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Same Day Surgery for Total Hip Replacement

Lawrence D. Dorr, M.D.

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Dr. Lawrence D. Dorr

Lawrence D. Dorr, M.D. Same day surgery for total hip replacement means that patients are admitted into the hospital in the morning, have the operation early in the morning, and are discharged to home that afternoon between 4:00 and 6:00 p.m. Currently, we are using same-day discharge for patients that are under the age of 65, are healthy, and desire to do this. To-date, only patients with a posterior lateral incision have been included in the same day discharge. However, it has been done at other centers with the two-incision technique which is used by Dr. Berger in Chicago and Dr. Duwelius in Portland as two examples. I believe that the same day discharge is the single best expression of the new process of total hip replacement. For me, it really exemplifies the improvements in total hip replacement with the surgical technique and patient care. I remember when I started my career with total joint replacement in the late 1970s and early 1980s and at that time we would admit patients two days before surgery and they would remain in the hospital for two weeks after surgery. How exciting it is now that patients can go home the same day! Some people, and even some doctors, ask the question why would patients go home the same day? Mostly, as has been the nature of man throughout our history, the answer is because it can be done! But the important fact is that it can be done safely as has been clearly demonstrated due to the experience of Dr. Berger and as we have seen with our experience over the last six months. Patients can go home because of the new anesthesia and pain management techniques that we use and the less invasive surgery that the posterior mini incision affords (see the web site and see the results of the gait analysis for function with the posterior lateral in the article in this Joint Journal by Sam Ward, Ph.D.) I believe patients experience a huge elevation of their spirit in realizing how well they can do by the same day discharge. The patients that go home with the same day discharge are usually those who take pride in their ability to have some control over their situation and who recognize that their ability to go home on the same day represents success to them. The ability to go home the same day of surgery increases the confidence of the patient in their outcome and will help them feel, throughout time, that they have a successful result and will allow them to realize their expectations with their hip replacement. This same day discharge is the quintessential example of how research can improve the patient care and patient outcomes with total hip replacement.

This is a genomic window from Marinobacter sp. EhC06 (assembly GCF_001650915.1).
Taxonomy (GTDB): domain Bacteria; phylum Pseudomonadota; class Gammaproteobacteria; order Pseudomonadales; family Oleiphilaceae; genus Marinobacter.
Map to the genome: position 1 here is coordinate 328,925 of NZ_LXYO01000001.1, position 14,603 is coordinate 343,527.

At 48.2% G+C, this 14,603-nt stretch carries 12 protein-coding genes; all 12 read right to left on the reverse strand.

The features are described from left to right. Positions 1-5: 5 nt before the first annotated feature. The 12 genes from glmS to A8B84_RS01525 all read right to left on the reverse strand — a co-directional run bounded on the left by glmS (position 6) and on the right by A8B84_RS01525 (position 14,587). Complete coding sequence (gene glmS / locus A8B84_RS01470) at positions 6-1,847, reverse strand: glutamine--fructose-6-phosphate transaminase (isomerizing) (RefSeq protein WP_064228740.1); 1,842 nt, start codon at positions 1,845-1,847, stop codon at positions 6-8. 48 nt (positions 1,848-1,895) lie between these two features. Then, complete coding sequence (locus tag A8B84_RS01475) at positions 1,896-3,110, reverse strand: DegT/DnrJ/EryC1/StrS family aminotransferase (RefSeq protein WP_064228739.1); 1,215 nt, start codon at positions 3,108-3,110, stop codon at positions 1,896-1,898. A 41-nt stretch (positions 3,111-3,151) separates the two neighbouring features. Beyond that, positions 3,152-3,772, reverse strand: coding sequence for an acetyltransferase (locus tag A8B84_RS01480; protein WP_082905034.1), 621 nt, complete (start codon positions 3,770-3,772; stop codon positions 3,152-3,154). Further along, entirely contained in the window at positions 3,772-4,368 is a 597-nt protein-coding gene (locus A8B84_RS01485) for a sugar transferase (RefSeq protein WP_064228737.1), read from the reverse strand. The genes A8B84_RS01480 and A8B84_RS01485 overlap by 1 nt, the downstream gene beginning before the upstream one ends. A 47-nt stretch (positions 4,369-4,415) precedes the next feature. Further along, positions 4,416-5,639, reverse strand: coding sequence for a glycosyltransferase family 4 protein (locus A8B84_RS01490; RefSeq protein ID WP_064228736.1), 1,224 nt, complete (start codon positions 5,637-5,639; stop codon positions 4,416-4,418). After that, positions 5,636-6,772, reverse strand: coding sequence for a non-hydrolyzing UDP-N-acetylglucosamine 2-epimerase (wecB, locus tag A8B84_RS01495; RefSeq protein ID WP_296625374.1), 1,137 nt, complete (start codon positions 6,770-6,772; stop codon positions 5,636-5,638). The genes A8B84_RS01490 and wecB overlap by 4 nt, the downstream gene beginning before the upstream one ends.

Patients can go home the same day! Scientific data for small posterior lateral incisions, that has been based on the classic methodology of data collection for total hip replacements, has not shown clear-cut differences between long and short incisions. Some objective data is emerging with the use of gait analysis (see the research report by Sam Ward, Ph.D). It has become clear to the orthopedic community that the claims of proponents of anterior, posterior, and two-incision operations are those of emotional bias. All the incisions seem to work essentially equally. The avoidance of any muscle being cut has had no effect on outcome (again, see gait research). What has been shown to be clear in our research is that the small posterior lateral incisions do give a better early functional result than long incisions. The singular most important change in the surgical technique for improvement of the results with total hip replacement has been the use of the computer navigation for total hip replacement. The computer navigation allows nearly perfect mating of the cup and stem and this prevents impingement of the implants which reduces pain, is the most important factor for stability (prevention/dislocation), and promotes long term durability.

I think the lesson I have learned the most in the research that we have done with the small incision surgery is the importance of the mental attitude of the patient to the outcome of the operation. This mental aspect of the operation has really been ignored by orthopedics until the last two to three years. It is truly impressive to see how effective the mental approach of the patient to his/her operation can affect the short term outcome and confidence in the long term outcome. For those patients who do go home on the same day, their ability to minimize the economic impact of the operation, to minimize the disruption of their home and family life, and to maximize their early function is really the reason that they prefer this process and that the process is beneficial for them. I am proud of the contribution of the Dorr Arthritis Institute to the new process of total hip replacement and to the advent of same day surgery.

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